Updated: Feb 7
The rotator cuff muscles serve as part movers of the shoulders through various actions occurring at the shoulder joint, but most importantly, they’re critical to primarily maintaining “stability” and control at the shoulder while the outer, more prominent, and more powerful perform a majority of dynamic motion. Failure to properly “centrate” or center the ball of the humerus inside the Glenoid Fossa (socket) will render eventual injury to either the labrum, capsule, and or various connective tissues and muscles located throughout the shoulder. So yes, you could say that the rotator cuff is vital to shoulder survival!
THE MOBILITY MYTH!
Whenever there is a discussion on the shoulder, specifically, most authorities advocate making sure that the shoulder remains highly mobile to prevent further or future injury. According to the shoulders natural design, it is supposed to be mobile, but you can also have too much of a good thing and neglect control, and then eventually you are doomed. So, in essence, mobility comes first, and stability follows in a close second. You could even argue that lack of stability is more common due to the over promotion of mobility and a lack of attention on learning how to control the joint properly. Before we continue, if the upper back (thoracic spine) is locked up, and you lack proper retraction and upward rotation of the shoulder blades, along with full range shoulder flexion, then bad things are going to happen at some point. But then again, even in the presence of healthy ranges of motion at the shoulder, you will still witness time and time again, people complaining about nagging injuries, aches, and pains. So what gives?
The issue folks is often a lack of motor control in the shoulder from the repeated failure of the specific muscles at the joint. Hypermobility and laxity can also cause extreme looseness at the joint and subsequent problems, so be wary of that as well. Here is a good test series to see if you may suffer from severe mobility, which could be causing you problems:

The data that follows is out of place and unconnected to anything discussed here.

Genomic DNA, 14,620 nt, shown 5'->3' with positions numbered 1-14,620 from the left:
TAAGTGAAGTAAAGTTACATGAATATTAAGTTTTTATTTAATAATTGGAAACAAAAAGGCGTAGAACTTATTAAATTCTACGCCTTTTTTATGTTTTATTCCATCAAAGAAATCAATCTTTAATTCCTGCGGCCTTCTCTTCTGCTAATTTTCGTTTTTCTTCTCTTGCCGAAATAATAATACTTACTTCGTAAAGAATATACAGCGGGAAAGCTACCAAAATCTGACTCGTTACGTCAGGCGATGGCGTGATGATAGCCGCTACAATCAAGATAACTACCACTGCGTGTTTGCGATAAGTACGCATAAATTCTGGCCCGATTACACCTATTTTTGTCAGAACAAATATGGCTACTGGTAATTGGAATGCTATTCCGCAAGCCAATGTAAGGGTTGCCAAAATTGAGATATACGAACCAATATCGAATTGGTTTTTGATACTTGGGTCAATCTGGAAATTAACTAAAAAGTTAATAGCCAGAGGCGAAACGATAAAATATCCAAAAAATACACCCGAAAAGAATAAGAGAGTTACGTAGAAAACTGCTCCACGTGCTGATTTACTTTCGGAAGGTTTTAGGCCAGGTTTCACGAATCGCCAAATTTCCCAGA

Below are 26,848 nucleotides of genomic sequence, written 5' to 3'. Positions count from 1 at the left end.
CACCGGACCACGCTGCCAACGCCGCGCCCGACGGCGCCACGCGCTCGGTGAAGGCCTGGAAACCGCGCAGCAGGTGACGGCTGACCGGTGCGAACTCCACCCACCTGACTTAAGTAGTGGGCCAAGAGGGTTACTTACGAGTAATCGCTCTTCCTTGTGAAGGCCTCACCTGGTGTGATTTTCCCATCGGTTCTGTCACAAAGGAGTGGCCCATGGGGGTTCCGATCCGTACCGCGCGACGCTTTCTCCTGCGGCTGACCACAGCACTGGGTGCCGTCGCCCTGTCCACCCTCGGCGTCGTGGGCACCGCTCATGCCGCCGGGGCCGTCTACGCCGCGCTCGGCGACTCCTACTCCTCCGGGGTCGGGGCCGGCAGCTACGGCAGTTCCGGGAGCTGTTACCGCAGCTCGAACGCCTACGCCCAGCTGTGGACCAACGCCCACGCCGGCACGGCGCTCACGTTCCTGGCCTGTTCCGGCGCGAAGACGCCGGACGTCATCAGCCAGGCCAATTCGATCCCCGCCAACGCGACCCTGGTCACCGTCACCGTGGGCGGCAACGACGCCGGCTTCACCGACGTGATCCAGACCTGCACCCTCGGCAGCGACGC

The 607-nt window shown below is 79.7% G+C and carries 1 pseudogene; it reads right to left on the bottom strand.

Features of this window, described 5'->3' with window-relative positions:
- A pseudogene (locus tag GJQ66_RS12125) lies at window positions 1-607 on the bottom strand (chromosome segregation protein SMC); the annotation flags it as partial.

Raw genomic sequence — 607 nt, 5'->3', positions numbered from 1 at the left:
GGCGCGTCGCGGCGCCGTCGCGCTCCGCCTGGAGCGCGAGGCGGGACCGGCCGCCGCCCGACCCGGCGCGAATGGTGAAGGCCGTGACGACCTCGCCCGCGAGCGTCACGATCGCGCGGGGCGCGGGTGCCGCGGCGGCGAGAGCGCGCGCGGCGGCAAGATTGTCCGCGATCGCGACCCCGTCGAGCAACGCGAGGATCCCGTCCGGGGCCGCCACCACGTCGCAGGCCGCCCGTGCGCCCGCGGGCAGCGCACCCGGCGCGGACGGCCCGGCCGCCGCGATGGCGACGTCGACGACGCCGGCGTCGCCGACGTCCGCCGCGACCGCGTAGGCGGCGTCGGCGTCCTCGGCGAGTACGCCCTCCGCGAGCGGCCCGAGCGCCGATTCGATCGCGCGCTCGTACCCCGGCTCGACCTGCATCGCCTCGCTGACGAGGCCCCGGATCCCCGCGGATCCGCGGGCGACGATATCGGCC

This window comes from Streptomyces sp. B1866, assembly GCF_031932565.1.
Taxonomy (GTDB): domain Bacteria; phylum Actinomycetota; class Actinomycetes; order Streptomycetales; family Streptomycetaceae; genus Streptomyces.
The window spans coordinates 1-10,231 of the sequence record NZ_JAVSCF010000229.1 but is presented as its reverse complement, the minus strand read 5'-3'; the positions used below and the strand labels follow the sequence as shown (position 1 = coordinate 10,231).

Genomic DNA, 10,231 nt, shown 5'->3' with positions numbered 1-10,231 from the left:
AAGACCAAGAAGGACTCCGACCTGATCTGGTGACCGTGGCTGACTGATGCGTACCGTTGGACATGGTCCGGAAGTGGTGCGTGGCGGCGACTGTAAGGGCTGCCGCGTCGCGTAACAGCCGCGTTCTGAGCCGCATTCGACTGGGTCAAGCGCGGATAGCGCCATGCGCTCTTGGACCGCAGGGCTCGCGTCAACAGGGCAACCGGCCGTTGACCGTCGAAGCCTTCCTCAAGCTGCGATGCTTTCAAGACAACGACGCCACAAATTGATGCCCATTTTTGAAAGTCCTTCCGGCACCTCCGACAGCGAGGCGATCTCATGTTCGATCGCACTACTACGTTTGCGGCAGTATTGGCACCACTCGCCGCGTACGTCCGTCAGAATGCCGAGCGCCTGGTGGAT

In the second part of this blog I will provide you with simple tests and movements to determine whether or not you need to incorporate more shoulder flexibility/mobility work into your training regime so stay tuned for that. For now, I want to highlight a particular muscle that is critical to supporting the structural integrity of the shoulder. Enter “The Subscapularis!” The Subscapularis carries the inherent burden of having to compete with some serious mass across the front of the shoulder, and more often than not it will lose that battle because it has a smaller CSA (Cross-Sectional Area), or bulk which naturally puts the muscle at a mechanical disadvantage in the grand scheme of things. The Lats, pecs, and anterior deltoid attempt to draw the ball of the upper arm forward and upward into the socket, which can pose several problems. All the while, the Subscapularis, and few other small cuff muscles attempt to keep the ball down, but often fail. So what can you do to help your cause in maintaining or regaining control of your shoulder joint?
Here is a video that details a drill compliments of Eric Cressey to help activate the Subscapularis:
And be sure to check out the RBS athletic training system before you go down below.